From the Department of Preventive Medicine, Keck School of Medicine, University of Southern California.
Submitted 16 May 2006; accepted 19 May 2006.
Address correspondence to: Duncan C. Thomas, Department of Preventive Medicine, 1540 Alcazar St., Suite CHP-220, University of Southern California, Los Angeles, CA 90089. E-mail: email@example.com.
As David Hunter puts it so aptly in his commentary,1 Pandora's box has been opened: genomics, transcriptomics, metabolomics, proteomics, interactomics, methylomics …. It seems like every day a new genome-wide technology is introduced. Is this to become “a diagnostic dream and an analytical nightmare?”2 What is the real value added that can be expected for molecular epidemiology?
Much of the use of “-omics” technologies to date has been exploratory in nature.3 Analyses are typically performed in 2 stages using a training sample to search for patterns in a high-dimensional data followed by a validation sample to test the predictions of the model. A wide range of data-mining tools have been developed for this purpose, including hierarchical clustering, classification and regression trees, self-organizing maps, random forests, multifactor dimension reduction, and neural nets, to name a few (see Hoh and Ott4 for a partial review).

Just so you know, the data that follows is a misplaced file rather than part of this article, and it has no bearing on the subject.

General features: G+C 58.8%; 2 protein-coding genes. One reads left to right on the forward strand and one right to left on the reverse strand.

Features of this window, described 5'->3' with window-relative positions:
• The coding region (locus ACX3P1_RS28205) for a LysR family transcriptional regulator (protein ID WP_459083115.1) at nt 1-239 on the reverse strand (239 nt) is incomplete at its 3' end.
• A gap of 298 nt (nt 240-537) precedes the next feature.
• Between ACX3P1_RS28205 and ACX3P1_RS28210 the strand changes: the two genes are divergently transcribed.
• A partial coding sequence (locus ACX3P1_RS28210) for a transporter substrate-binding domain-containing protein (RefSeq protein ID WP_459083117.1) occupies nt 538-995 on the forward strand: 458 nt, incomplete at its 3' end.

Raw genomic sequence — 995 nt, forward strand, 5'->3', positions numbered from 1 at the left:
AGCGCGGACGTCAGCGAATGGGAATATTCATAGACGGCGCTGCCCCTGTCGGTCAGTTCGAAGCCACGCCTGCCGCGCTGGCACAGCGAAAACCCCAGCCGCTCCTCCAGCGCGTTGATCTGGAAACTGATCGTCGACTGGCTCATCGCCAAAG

I would like to explore a somewhat different paradigm: using these “-omics” technologies to inform hypothesis-directed pathway-based approaches to molecular epidemiology and to help direct genome-wide exploratory analyses into more promising directions. In either case, the basic idea entails using “-omics” data to inform the estimation of the parameters of a model for the epidemiologic data at hand.5 For example, in a candidate gene association study of a highly polymorphic gene like ATM, one might include in silico measures of evolutionary conservation and predicted effects on protein conformation or in vitro functional assays of the effects of each polymorphism6 as prior covariates in a hierarchical model for the relative risk of each variant.7,8 On a broader scale, one might use readily available genomic annotation data to prioritize the signals from an initial genome-wide association scan so as to improve the selection of markers to carry forward for testing in the later stages of a multistage study.9,10 If the multiple comparisons problem in a genome-wide association scan is not daunting enough, consider a study of the genetics of gene expression involving perhaps tens of thousands of expressed genes examined in relation to hundreds of thousands of single nucleotide polymorphism (SNPs),11 or all possible gene–gene interactions,12 or all possible haplotype associations13 in a genome-wide SNP scan. Here, the opportunity to exploit bioinformatics resources to focus the search has enormous potential that has so far not been tapped.